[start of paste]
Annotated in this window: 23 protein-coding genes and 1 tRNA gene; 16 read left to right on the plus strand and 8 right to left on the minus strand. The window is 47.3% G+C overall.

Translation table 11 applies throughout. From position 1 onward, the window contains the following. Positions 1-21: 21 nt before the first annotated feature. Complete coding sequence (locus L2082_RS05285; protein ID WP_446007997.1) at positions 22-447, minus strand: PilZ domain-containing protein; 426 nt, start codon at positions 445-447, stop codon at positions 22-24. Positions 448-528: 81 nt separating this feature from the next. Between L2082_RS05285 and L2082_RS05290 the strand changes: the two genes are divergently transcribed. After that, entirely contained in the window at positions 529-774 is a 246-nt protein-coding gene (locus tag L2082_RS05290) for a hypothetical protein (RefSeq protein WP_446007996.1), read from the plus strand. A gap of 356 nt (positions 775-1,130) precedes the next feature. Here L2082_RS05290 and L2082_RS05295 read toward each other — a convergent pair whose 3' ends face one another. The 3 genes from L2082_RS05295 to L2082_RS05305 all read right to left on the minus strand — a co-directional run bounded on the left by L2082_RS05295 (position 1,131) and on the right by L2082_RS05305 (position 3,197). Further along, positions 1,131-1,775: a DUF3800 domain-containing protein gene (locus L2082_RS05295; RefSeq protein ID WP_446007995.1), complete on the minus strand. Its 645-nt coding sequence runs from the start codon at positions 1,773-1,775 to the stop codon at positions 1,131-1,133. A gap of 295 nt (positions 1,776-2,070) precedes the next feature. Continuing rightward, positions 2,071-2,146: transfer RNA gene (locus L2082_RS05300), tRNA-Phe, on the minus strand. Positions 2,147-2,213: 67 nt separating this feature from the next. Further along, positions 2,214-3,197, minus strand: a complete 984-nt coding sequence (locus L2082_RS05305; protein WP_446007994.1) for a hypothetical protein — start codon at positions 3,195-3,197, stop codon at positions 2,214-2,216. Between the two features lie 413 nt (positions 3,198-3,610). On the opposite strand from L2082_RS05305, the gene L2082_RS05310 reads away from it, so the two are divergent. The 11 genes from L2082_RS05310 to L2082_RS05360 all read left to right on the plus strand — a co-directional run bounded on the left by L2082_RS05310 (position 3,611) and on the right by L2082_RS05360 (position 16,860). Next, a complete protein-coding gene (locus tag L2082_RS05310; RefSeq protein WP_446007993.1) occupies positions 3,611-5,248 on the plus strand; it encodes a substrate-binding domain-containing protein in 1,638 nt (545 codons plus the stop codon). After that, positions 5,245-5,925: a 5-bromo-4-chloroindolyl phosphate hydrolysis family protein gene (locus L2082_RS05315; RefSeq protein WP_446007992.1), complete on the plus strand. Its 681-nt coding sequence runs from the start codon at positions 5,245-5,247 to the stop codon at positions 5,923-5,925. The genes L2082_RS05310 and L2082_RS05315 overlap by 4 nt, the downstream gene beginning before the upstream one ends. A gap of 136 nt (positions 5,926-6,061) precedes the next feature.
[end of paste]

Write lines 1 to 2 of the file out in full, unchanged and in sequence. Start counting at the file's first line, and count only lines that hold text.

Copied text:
Annotated in this window: 23 protein-coding genes and 1 tRNA gene; 16 read left to right on the plus strand and 8 right to left on the minus strand. The window is 47.3% G+C overall.

Translation table 11 applies throughout. From position 1 onward, the window contains the following. Positions 1-21: 21 nt before the first annotated feature. Complete coding sequence (locus L2082_RS05285; protein ID WP_446007997.1) at positions 22-447, minus strand: PilZ domain-containing protein; 426 nt, start codon at positions 445-447, stop codon at positions 22-24. Positions 448-528: 81 nt separating this feature from the next. Between L2082_RS05285 and L2082_RS05290 the strand changes: the two genes are divergently transcribed. After that, entirely contained in the window at positions 529-774 is a 246-nt protein-coding gene (locus tag L2082_RS05290) for a hypothetical protein (RefSeq protein WP_446007996.1), read from the plus strand. A gap of 356 nt (positions 775-1,130) precedes the next feature. Here L2082_RS05290 and L2082_RS05295 read toward each other — a convergent pair whose 3' ends face one another. The 3 genes from L2082_RS05295 to L2082_RS05305 all read right to left on the minus strand — a co-directional run bounded on the left by L2082_RS05295 (position 1,131) and on the right by L2082_RS05305 (position 3,197). Further along, positions 1,131-1,775: a DUF3800 domain-containing protein gene (locus L2082_RS05295; RefSeq protein ID WP_446007995.1), complete on the minus strand. Its 645-nt coding sequence runs from the start codon at positions 1,773-1,775 to the stop codon at positions 1,131-1,133. A gap of 295 nt (positions 1,776-2,070) precedes the next feature. Continuing rightward, positions 2,071-2,146: transfer RNA gene (locus L2082_RS05300), tRNA-Phe, on the minus strand. Positions 2,147-2,213: 67 nt separating this feature from the next. Further along, positions 2,214-3,197, minus strand: a complete 984-nt coding sequence (locus L2082_RS05305; protein WP_446007994.1) for a hypothetical protein — start codon at positions 3,195-3,197, stop codon at positions 2,214-2,216. Between the two features lie 413 nt (positions 3,198-3,610). On the opposite strand from L2082_RS05305, the gene L2082_RS05310 reads away from it, so the two are divergent. The 11 genes from L2082_RS05310 to L2082_RS05360 all read left to right on the plus strand — a co-directional run bounded on the left by L2082_RS05310 (position 3,611) and on the right by L2082_RS05360 (position 16,860). Next, a complete protein-coding gene (locus tag L2082_RS05310; RefSeq protein WP_446007993.1) occupies positions 3,611-5,248 on the plus strand; it encodes a substrate-binding domain-containing protein in 1,638 nt (545 codons plus the stop codon). After that, positions 5,245-5,925: a 5-bromo-4-chloroindolyl phosphate hydrolysis family protein gene (locus L2082_RS05315; RefSeq protein WP_446007992.1), complete on the plus strand. Its 681-nt coding sequence runs from the start codon at positions 5,245-5,247 to the stop codon at positions 5,923-5,925. The genes L2082_RS05310 and L2082_RS05315 overlap by 4 nt, the downstream gene beginning before the upstream one ends. A gap of 136 nt (positions 5,926-6,061) precedes the next feature.